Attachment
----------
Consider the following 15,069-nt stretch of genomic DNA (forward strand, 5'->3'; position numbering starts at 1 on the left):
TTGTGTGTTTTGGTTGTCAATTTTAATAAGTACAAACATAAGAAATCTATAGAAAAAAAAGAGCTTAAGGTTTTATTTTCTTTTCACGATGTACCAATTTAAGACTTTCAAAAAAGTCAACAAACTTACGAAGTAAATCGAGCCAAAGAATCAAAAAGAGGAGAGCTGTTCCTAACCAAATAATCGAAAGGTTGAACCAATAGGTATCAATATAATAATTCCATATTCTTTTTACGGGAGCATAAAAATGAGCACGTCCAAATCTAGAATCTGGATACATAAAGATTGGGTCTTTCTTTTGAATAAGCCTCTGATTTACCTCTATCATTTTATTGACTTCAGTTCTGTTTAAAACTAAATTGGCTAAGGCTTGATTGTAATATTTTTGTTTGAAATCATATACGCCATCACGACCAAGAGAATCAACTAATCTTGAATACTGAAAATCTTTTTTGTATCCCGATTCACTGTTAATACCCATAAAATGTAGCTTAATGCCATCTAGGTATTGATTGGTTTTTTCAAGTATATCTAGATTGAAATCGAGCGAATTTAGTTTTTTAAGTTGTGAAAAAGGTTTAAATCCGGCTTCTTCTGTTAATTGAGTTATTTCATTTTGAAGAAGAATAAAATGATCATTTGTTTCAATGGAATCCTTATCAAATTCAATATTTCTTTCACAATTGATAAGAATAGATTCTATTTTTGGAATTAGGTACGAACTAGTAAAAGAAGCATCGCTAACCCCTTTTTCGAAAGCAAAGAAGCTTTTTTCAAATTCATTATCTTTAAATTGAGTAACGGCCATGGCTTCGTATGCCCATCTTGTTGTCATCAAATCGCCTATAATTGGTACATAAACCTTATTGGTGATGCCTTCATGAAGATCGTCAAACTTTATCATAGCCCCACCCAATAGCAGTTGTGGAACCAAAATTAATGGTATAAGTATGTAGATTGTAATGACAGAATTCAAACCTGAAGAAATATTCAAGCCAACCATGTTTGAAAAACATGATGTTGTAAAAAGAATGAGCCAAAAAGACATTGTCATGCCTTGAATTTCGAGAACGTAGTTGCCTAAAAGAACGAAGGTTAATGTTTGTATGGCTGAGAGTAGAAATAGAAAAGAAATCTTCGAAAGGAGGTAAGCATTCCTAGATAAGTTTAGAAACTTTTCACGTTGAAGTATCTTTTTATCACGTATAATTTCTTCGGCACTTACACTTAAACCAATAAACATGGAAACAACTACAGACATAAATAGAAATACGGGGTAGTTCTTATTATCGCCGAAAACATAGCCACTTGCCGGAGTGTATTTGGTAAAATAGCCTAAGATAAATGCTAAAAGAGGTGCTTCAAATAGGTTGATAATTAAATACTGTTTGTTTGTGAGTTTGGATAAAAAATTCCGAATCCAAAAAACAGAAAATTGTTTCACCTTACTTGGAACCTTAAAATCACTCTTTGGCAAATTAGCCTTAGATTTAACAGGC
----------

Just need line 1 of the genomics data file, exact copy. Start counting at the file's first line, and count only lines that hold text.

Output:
Consider the following 15,069-nt stretch of genomic DNA (forward strand, 5'->3'; position numbering starts at 1 on the left):